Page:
that of aluminium-base alloys. In a zinc-base alloy the shrinkage 
is given as 0-004 inch per inch of dimension, thus indicating the 
care required in making the dies, which are made of special alloy 
machinery steel. The cost of the dies is very considerable, but 
upwards of 100,000 duplicate castings, each accurate, may be 
made from a properly constructed die, thus making the die-cost 
per casting small. 

In ordinary practice, die castings are made to dimensions of 
plus or minus o-ooi inch to each inch of dimension. 

The temperature of the dies and of the metal varies with the 



different alloys used, so as to assist in controlling shrinkage. 
The zinc-base alloys may contain zinc 50-80, tin 5-30, copper 
2-20, aluminium 2-6, and antimony 1-5 per cent. A considerable 
range of alloys is thus available in this series. The following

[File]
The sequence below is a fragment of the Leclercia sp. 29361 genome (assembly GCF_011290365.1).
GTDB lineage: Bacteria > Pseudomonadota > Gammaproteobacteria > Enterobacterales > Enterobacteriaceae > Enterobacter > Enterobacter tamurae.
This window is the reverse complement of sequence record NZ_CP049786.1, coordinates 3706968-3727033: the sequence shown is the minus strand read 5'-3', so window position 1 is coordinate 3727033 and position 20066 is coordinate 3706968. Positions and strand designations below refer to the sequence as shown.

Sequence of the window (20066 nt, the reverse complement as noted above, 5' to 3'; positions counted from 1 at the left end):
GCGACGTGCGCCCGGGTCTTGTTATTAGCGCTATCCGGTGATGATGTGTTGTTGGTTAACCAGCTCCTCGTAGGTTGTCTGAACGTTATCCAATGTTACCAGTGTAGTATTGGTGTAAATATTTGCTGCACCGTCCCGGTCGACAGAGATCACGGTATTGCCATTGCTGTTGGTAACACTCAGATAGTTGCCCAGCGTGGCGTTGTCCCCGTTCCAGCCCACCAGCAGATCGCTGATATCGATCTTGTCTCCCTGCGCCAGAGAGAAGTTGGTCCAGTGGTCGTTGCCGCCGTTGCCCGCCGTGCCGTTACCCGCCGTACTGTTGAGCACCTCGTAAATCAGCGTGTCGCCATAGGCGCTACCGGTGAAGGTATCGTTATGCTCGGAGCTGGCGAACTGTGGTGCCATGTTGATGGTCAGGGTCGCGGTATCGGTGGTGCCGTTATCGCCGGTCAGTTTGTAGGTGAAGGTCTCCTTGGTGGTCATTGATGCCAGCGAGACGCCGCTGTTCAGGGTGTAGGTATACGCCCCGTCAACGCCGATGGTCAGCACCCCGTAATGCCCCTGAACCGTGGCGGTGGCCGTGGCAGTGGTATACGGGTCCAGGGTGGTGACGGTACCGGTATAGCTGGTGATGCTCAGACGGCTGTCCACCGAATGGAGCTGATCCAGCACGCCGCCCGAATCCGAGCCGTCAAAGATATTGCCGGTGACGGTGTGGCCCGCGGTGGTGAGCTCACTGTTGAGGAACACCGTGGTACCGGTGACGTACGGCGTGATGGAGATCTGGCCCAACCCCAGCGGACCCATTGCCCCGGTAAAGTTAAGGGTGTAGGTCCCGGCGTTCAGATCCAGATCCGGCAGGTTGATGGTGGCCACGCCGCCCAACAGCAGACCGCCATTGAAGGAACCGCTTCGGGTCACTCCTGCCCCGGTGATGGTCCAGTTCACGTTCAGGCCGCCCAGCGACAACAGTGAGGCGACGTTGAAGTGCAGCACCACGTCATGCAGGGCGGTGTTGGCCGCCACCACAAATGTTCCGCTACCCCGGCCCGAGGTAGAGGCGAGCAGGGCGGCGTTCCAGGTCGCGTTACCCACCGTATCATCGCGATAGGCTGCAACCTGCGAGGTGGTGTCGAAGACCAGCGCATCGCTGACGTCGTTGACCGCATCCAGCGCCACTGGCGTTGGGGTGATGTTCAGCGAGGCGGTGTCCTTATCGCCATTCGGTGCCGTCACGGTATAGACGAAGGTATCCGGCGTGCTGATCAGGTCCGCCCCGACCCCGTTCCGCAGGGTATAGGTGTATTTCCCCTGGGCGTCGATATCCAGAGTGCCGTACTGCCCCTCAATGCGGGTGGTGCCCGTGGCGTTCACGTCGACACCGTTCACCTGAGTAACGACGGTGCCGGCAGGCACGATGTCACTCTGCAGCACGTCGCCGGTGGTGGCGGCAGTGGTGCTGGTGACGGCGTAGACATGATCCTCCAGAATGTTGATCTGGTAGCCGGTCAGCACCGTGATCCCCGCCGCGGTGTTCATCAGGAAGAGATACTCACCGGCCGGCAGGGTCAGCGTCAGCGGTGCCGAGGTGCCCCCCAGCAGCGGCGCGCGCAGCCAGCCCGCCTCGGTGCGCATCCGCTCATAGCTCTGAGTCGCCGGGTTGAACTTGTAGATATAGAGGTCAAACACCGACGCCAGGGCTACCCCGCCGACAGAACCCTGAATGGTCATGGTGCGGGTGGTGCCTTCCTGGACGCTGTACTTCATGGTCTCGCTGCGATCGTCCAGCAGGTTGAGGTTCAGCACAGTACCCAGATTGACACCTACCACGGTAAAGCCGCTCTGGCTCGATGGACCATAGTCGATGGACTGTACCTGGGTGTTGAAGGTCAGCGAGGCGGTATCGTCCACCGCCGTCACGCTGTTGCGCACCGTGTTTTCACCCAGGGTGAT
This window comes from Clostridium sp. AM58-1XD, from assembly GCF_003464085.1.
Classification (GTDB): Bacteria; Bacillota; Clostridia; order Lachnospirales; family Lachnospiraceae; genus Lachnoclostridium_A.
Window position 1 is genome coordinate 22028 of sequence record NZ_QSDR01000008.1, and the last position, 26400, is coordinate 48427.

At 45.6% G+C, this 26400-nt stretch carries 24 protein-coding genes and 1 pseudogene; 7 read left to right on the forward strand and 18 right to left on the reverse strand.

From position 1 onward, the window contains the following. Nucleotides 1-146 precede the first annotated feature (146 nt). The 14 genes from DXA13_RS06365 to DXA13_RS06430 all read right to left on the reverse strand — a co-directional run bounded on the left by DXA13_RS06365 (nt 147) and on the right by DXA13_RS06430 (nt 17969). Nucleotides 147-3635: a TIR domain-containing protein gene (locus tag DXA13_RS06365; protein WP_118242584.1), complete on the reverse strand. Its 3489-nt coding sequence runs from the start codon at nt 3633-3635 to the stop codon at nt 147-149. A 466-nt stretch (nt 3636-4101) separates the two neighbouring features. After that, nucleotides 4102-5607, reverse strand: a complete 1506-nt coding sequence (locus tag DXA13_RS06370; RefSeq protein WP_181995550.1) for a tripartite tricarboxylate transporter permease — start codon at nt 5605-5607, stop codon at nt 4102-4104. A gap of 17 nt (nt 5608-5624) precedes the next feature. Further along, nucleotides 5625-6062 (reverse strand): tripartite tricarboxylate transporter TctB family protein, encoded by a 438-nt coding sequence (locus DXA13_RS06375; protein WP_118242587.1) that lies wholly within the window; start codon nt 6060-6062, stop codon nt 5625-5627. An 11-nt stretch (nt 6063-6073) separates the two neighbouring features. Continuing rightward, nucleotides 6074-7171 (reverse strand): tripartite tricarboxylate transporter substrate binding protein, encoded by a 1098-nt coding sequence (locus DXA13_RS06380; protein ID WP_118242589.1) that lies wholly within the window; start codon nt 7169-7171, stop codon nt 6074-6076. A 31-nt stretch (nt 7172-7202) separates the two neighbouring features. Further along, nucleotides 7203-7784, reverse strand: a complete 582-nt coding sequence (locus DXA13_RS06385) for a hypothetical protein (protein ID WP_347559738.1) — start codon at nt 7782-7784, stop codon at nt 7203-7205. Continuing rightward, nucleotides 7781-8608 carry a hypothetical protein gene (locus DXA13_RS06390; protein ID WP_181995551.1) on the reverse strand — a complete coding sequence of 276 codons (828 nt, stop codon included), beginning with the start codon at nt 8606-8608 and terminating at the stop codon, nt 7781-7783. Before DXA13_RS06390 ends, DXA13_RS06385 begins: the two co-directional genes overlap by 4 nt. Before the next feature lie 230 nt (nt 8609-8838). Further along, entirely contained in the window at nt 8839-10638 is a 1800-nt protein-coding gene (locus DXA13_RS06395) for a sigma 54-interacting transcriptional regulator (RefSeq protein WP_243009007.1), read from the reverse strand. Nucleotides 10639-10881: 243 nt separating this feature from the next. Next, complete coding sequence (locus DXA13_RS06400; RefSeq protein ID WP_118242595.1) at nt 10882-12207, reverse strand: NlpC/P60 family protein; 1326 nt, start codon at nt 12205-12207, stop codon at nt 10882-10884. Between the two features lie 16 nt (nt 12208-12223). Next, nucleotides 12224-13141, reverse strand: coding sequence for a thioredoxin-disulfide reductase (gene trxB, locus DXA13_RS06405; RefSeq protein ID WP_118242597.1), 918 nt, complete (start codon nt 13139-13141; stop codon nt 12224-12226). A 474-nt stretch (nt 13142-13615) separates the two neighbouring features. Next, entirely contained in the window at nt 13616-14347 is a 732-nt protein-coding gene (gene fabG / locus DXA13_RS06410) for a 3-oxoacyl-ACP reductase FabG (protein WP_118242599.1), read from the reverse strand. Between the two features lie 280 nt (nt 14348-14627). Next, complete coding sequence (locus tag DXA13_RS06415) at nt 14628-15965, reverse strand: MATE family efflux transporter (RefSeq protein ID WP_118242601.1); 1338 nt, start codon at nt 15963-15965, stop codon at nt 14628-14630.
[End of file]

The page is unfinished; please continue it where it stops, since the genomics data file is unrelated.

alloys may be given as representative of zinc-base white metal for 
die-casting. 1 Nos. i and 2 are stated to be suitable for ordinary 
work in place of brass, No. 3 is harder and No. 4 harder still. 


No. i. 

No. 2. 

No. 3. 

No. 4. 

Per cent. 

Per cent. 

Per cent. 

Per cent. 



72-7 73-8 




ig-O I2-O 




5-0 10-6 




i-o 3-4 








Gas furnaces may be used for melting the metal, the pot being 
covered to prevent oxidation, and the metal forced through a 
tube and nozzle into the moulds. 

The advantages of die-casting are low cost of production and 
interchangeability, together with greater degree of accuracy 
in the case of small castings than is possible by machinery. 
The introduction of die-castings has done much to facilitate the 
work of the foundry, as the process is adopted for making intricate 
parts which would be expensive to cast in sand, to stamp in dies, 
or to machine. The accuracy of die-castings having holes, screw 
threads, teeth, &c., is as great as with ordinary machined parts. 
Owing to technical difficulties the limit in weight of average die- 
castings is given as 5 lb., although in special cases the weight may 
be as high as n lb. Some of the uses of die-castings are as